Introduction: There is strong experimental and clinical data to indicate the critical involvement of immune evasion in relapsed leukemia in children. A well-defined characteristic of refractory leukemia is the accumulation of genetic aberrations and mutations that may act as drivers or passengers in the process of tumor recurrence. Many of these mutations get translated into proteins that contain tumor-specific immune-stimulatory epitopes (neoantigens) that can elicit host antitumor immune responses. Although, in general, the mutation rate is lower in pediatric tumors, recent studies have shown that almost 90% of pediatric leukemias carry potentially actionable neoepitopes. In this study, we describe the results from a comprehensive experimental approach of neoantigen prediction coupled with antigen processing and HLA-binding prediction algorithms with in vitro validation assays for the generation of neoantigen vaccines against high-risk leukemias in children.

Methods: DNA and RNA from leukemia cells and matched fibroblasts were obtained. Raw reads were aligned to human reference genome and somatic variants (SNVs) were called using Strelka v1.0.1441. RNA-seq data from leukemic cells were used to predict neoantigen expression levels resulting from SNVs using STAR (2.4.1)12 and Cufflinks v2.2.1. Normalized expression data were then cross-referenced with the list of SNVs to identify leukemia-specific mutant proteins. HLA typing for each sample was carried out from RNA-seq data using seq2HLA v2.2. Using the patient's HLA phenotype, we then used NetMHCons v1.1 to predict short peptides derived from leukemia-specific mutant proteins that will bind to autologous HLA Class I molecules. These 8/9-mers were filtered to predict a high likelihood of proteasomal or immune-proteasomal processing and transporter associated with antigen processing (TAP) using NetChop v3.1 and the immune epitope database (IEDB), respectively. The peptides identified were rank-ordered based on the composite immunogenicity score derived from MHC class I binding affinities, proteasomal processing and TCR binding predictions and synthesized accordingly.

Peripheral blood derived dendritic cells (DCs) and CD8+ T-cells were isolated and expanded in culture with relevant cytokines. The DCs were pulsed with peptides and then co-cultured with CD8+ T-cells. After five days, the primed CD8+ T-Cells were separated, washed and exposed to the patient's leukemic cells at varying ratios and the leukemia specific CD8+ T-cell activation was quantified by IFN gamma secretion using ELISpot assays.

Results: In the leukemia specimen studied, approximately 5% of all on-target germline mutations were found only in leukemic cells. Tumor mutational burden was, on average, 0.34 mut/Mb. Analysis of the highest ranking synthetic peptides (approximately 10 per leukemia sample) showed leukemia-specific activation of patient's T-cells as measured by the mean number of spots observed in ELISpot assays. For example, in patient one (15 year old male, high-risk ALL, one year off therapy), 14 individual short sequences were identified and corresponding peptides were synthesized. Among these, three peptides were not soluble and three peptides showed significant activity above controls. Maximum leukemia specific T-cell activation was noted with peptide #7 QQSALVLL (mean 135 ELISpots compared to 72 in controls, p<0.05, triplicate) indicating a strong nonantigenic potential in this region. Furthermore, this activity was significantly diminished when an extra amino acid was added to this peptide (LQQSALVLL, mean 79 spots) showing the specificity of the approach. A number of other peptides and combinations in non-overlapping regions gave intermediate activities.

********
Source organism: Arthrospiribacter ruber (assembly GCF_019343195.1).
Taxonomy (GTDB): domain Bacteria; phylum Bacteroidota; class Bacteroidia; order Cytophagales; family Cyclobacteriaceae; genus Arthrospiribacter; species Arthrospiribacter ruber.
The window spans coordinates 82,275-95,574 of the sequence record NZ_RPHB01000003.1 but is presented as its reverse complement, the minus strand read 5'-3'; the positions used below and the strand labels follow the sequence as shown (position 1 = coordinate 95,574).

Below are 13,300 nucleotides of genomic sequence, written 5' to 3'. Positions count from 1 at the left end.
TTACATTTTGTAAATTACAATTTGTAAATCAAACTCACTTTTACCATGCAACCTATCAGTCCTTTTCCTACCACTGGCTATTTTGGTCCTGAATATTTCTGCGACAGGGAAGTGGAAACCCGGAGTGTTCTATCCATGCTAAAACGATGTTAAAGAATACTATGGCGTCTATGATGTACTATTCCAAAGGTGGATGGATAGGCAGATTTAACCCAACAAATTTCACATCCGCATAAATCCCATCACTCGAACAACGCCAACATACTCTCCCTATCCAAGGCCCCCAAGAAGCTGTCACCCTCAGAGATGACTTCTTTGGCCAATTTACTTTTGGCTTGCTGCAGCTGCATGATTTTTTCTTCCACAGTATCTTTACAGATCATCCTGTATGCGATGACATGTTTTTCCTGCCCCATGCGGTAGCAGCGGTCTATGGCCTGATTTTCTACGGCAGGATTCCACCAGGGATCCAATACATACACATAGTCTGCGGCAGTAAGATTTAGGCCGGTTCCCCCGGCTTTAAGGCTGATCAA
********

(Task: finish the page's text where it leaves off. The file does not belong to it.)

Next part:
Discussion: Completed data, including the vaccine peptide sequences and corresponding activities showed the feasibility of identifying pediatric leukemia neoantigen sequences in personalized mutational landscapes of these patients. In addition, we have provided an in vitro experimental approach to validate the potential of such vaccines in future clinical studies and this methodology can also be used to identify agents for effective combinations such as immune checkpoint inhibitors. A clinical trial using these strategies is in development for the treatment of high-risk leukemia in children.


No relevant conflicts of interest to declare.

Author notes


Asterisk with author names denotes non-ASH members.